Choosing your first SLR can be a daunting experience. Fortunately, the Nikon D3200 is geared towards beginners, with a range of features to enhance your photos, no matter what level of photographic skill you possess.
Design and features
The D3200 borrows most of its design aesthetic from the earlier entry-level Nikon cameras, such as the D3100. It sits comfortably in the hand and doesn't overwhelm, particularly if you are using one of the smaller kit lenses, such as the 18-55mm, or a prime lens, such as the new 40mm model. There's a red colour option, for anyone who wants a bit of spice with their photography.
At the top is a mode dial, which is home to all the main controls. Like all SLRs, you get full program, aperture and shutter priority, as well as manual modes. There's also a variety of scene modes, such as macro, sports, portrait and landscape, denoted on the dial with an appropriate picture. Automatic is painted green and is ideal for beginners, though anyone looking to learn a little more about photography will be interested in the Guide mode.
This steps the user through some common shooting scenarios and, in Easy Operation, it lets you choose the most appropriate shooting mode, according to the scene. There's also Advanced Operation, which explains how the camera will achieve certain effects. For example, if you want to bring more of the scene into focus, you select this option and the camera tells you that you should increase the depth of field. It lets you do it yourself by suggesting shooting in aperture-priority and selecting a bigger aperture/f-stop, or you can do it from within the same menu and it will visually indicate what aperture you should shoot at.
While we're sceptical about a beginner photographer needing as high of a resolution sensor as the 24-megapixel CMOS found on the D3200, the camera does deliver very good image quality. Find out more about how it performs in the image quality section below.
The D3200 uses the same Expeed 3 image processor that's found in the company's highest-end cameras, the D800 and the D4. It's not as fast as those monsters though, as it can only shoot at 4 frames per second in continuous mode. The 3-inch LCD screen boasts a high resolution of 921,000 dots, which makes playback and Live View use much more pleasurable than previous entry-level Nikon cameras.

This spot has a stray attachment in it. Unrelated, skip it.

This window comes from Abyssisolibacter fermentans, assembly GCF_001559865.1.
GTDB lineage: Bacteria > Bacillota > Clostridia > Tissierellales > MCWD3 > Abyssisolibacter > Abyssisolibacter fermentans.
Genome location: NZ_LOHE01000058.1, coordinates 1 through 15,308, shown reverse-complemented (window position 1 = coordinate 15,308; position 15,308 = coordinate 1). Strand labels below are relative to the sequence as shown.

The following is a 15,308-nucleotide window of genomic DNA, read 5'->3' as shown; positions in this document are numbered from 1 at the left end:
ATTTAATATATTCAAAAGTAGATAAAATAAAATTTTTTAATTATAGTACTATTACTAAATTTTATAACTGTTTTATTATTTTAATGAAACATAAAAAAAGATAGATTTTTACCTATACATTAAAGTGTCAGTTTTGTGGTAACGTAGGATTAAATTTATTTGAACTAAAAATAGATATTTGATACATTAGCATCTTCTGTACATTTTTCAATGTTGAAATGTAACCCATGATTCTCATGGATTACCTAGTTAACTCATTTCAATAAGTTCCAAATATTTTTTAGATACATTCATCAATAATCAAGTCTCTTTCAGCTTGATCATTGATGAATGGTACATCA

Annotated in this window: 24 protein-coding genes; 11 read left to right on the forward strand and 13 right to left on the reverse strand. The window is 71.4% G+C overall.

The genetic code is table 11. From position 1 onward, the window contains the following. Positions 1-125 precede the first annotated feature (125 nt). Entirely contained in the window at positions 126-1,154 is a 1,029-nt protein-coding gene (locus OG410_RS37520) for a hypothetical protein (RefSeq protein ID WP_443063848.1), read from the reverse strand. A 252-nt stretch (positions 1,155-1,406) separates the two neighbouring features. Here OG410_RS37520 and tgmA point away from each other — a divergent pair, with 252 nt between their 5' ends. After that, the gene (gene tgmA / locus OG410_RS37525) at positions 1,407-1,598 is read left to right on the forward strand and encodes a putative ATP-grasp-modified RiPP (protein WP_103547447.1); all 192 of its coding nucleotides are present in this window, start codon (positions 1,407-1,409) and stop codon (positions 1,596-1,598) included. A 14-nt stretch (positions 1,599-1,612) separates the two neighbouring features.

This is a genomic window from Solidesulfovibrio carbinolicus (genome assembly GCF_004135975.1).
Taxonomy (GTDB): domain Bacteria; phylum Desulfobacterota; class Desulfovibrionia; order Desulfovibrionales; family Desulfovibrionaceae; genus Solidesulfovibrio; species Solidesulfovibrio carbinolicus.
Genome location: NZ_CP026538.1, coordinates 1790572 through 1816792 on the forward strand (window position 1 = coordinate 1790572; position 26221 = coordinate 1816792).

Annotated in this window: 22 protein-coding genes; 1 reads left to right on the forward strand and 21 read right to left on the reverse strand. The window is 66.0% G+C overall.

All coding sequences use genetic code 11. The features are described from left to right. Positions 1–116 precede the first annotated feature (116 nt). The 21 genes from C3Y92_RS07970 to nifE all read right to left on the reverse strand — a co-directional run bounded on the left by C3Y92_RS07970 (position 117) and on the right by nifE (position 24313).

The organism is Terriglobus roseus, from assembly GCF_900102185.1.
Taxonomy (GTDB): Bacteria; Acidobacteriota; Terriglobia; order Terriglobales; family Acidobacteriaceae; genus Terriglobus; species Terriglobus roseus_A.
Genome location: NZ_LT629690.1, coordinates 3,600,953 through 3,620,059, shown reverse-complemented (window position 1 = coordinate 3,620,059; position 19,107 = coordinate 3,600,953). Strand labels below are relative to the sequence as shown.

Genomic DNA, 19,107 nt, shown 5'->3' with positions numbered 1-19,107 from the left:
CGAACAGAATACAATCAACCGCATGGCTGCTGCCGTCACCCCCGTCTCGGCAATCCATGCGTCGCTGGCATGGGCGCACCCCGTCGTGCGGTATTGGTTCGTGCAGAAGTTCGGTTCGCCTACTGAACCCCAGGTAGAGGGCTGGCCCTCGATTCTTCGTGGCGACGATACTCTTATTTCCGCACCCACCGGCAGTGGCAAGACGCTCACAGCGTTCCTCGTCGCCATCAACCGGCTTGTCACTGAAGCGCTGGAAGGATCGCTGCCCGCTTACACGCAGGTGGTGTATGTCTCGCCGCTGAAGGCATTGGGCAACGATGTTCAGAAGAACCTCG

Unfortunately, the screen doesn't give a true representation of either the final image or the scene in front of you. The colour balance is particularly cool on default settings, which gives a false impression of what the photo actually looks like.
The D3200 does not have a built-in AF motor like its entry-level siblings, meaning that you must use an AF-S lens in order for the camera to autofocus. Most lenses that you'll be looking at, including the kit lenses, will have a built-in motor, so there's no real issue here, unless you want to use older Nikon lenses. There's the same 11-point AF system as found on the D3100, which gives accurate focusing. Nikon says that there is an improved scene-recognition system, which means that things like subject tracking, metering and automatic white balance are all improved from earlier cameras.
While the D3200 is well and truly an entry-level camera, it's missing automatic exposure bracketing, a feature that would be particularly useful for anyone wanting to learn more about how the camera meters. It's also important for anyone wanting to dabble in HDR photography.
With an AF-S lens attached to the camera, the D3200 offers automatic focusing in video. It's a little clunky in its implementation still, as you can hear the lens movement rather loudly through the internal microphone. Even with an external microphone, it's possible to pick up a faint trace of the noise in a quiet environment.
There are plenty of picture effects and built-in features, to adjust the look and feel of images. These filters include options such as fish-eye, monochrome, toy camera, colour outline and colour sketch, which can be applied after taking the photo from the retouch menu.
When the camera is connected to a TV using HDMI, you can flick through photos and videos using the TV remote to control the camera. There's also a mobile adapter (WU-1a), which can use an Android device or iOS (coming soon) as a remote trigger and wireless display and plugs into the mini-USB port. We weren't supplied with one of these to test at the time of writing.